It’s a phrase you’ve heard before: “Show don’t tell”. In fact, you’ve probably heard it so many times that it has started to lose all meaning. You repeat the phrase in your head and try to apply it to your writing. You stare at the sentence you’ve just written in a numb state of confusion. Are you telling too much? Are you showing enough? Have you forgotten this golden standard? Did you ever really understand it in the first place?

We’ve all been there. There are many times when I’ve found myself questioning just how important it is to follow the rule of show don’t tell. And what even the difference is been showing and telling in writing to in the first place.

As far as I can tell, the rule of show don’t tell can be applied in two main ways: exposition and emotion.

For exposition, it is best to try to avoid info dumps. Try to integrate this into the story in a meaningful way instead. So, for example, if you find you have to explain the history of a fictional war, rather than simply listing what has happened so far, try to connect it to the plot that is naturally occurring as a part of your narrative. Maybe your character is on the run because they signed up with the rebellion. Make it personal and try to spread out the backstory through a longer period of action so the reader doesn’t get bored with a wall of text. Or, consider having the characters in the story discover the backstory along with the reader.


Perhaps things to avoid are characters who are introduced just to asked questions that the reader might have or characters who go on long monologues in which they tell their entire life story.

However, there are always exceptions to every rule and nearly the entire second scene of my favorite Shakespearean play, The Tempest, is character given exposition. The important thing is to ask yourself, am I boring or confusing my readers? If the answer is no, then you shouldn’t beat yourself up over not adhering strictly to this rule.

The application of the show don’t tell rule for emotion in writing is a little bit more subtle. It has to do with not always straight out saying how a character is feeling, but instead, conveying it through description and actions. For example, rather than saying a character is upset, consider commenting on why they seem upset: they shuffle their feet or look at the floor, or how they close off their body protectively. These descriptions are more specific and concrete. Tangible actions are often more likely to resonate with the reader than abstract concepts like “upset”.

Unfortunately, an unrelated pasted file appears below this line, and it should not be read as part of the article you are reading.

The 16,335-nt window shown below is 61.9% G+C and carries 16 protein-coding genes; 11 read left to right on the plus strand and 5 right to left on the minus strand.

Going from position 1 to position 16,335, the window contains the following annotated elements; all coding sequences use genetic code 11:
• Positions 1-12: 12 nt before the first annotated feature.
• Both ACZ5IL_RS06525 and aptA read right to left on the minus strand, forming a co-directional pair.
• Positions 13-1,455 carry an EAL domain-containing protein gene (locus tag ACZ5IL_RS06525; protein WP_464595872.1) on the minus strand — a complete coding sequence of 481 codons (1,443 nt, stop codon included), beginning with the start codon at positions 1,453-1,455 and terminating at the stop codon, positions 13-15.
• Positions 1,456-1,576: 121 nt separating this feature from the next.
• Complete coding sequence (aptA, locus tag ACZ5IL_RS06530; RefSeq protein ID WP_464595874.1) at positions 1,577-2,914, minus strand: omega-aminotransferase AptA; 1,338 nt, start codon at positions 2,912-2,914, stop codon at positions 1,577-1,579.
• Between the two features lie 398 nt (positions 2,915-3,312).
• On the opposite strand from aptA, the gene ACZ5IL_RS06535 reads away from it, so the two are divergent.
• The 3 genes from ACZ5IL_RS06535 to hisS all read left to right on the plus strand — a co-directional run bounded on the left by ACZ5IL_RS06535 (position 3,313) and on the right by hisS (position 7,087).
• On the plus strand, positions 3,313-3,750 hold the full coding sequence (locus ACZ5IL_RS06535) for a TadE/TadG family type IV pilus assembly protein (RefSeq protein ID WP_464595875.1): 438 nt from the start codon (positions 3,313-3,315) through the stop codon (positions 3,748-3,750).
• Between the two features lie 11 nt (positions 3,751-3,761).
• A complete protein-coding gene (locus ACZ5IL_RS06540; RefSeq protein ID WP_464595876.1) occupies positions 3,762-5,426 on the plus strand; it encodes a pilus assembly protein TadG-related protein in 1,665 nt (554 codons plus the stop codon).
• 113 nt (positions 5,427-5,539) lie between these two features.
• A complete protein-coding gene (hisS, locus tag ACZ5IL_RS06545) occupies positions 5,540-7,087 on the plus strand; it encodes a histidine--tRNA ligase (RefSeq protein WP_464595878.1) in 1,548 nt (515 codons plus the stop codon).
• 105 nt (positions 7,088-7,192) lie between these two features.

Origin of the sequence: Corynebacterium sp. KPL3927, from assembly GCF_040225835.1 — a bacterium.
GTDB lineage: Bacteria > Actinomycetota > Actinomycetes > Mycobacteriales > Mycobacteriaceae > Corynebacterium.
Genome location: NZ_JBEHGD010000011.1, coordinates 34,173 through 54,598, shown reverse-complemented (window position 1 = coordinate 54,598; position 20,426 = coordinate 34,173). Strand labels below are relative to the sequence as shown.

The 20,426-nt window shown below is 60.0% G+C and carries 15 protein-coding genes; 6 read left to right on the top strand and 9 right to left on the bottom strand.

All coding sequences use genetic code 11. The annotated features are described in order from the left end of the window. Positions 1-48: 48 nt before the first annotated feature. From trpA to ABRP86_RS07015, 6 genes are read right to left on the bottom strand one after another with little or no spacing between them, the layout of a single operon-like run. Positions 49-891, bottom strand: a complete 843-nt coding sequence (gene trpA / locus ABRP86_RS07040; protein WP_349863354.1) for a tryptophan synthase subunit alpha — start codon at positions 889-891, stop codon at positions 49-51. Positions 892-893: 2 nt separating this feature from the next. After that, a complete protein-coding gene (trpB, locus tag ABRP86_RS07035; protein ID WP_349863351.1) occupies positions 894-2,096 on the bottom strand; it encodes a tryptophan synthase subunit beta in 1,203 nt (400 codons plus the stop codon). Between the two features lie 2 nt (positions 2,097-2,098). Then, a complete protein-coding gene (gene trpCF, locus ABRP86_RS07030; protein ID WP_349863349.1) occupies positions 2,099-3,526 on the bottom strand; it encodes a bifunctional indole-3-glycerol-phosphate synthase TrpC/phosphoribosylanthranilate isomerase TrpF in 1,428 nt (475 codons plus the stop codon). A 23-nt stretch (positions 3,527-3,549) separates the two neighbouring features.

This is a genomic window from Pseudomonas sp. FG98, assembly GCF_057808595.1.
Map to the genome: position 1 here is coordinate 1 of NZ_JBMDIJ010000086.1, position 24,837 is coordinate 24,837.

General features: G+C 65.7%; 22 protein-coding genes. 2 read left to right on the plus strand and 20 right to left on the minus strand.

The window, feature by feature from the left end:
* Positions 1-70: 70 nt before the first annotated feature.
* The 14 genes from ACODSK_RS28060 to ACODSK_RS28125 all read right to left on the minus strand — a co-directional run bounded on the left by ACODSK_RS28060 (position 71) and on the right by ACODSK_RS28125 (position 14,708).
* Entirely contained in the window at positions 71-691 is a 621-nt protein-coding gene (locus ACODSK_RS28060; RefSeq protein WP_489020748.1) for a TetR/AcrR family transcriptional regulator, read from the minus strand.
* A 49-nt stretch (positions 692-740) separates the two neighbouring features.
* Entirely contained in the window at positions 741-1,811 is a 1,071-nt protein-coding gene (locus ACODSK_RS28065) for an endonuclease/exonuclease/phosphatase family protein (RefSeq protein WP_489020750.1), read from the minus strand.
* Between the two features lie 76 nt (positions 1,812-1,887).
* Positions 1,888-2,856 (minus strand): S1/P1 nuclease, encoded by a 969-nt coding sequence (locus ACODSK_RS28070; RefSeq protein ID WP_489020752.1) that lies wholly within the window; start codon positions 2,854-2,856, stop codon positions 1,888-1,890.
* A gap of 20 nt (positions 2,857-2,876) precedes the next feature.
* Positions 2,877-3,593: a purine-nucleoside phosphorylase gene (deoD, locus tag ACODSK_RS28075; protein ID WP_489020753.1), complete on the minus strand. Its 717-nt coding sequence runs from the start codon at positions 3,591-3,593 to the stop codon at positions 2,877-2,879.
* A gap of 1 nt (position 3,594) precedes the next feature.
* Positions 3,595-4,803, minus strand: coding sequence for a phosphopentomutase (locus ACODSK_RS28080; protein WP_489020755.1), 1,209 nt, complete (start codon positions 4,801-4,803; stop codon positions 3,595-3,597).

However, once again, there are always exceptions to this. Unless your character has a nervous habit of chewing their fingernails, you probably shouldn’t use this as a sign of nervousness every single time you want to convey that your character is nervous. It is okay to just say that they felt nervous. In fact, often, I find that you can both show and tell in the same sentence. For example: “She crumpled her napkin in her hand and looked about nervously.” The word “nervously” in this example is telling, while the rest is showing.

The best thing to do when it comes to the rule of show don’t tell is to not obsess over it, but to consider it more a helpful guideline.


It doesn’t hurt to consider it when writing because, in many cases, it can help you to fine tune your writing to the best version of itself. But, don’t force it just for the sake of following some kind of community imposed rule.

Still confused? Don’t worry. So is everyone else. Here are some more people talking about show don’t tell:

Is “Show, Don’t Tell” Overrated?

Why “Show, Don’t Tell” Is the Great Lie of Writing Workshops

Am I overthinking the ‘show, don’t tell’ rule? from writing

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Kim Batchelor

Kim Batchelor is a recent graduate of University of Michigan and avid consumer of media. She is the Buzz Manager at BookHive and is working on creating her own blog.


Written by Kim Batchelor

Kim Batchelor is a recent graduate of University of Michigan and avid consumer of media. She is the Buzz Manager at BookHive and is working on creating her own blog.

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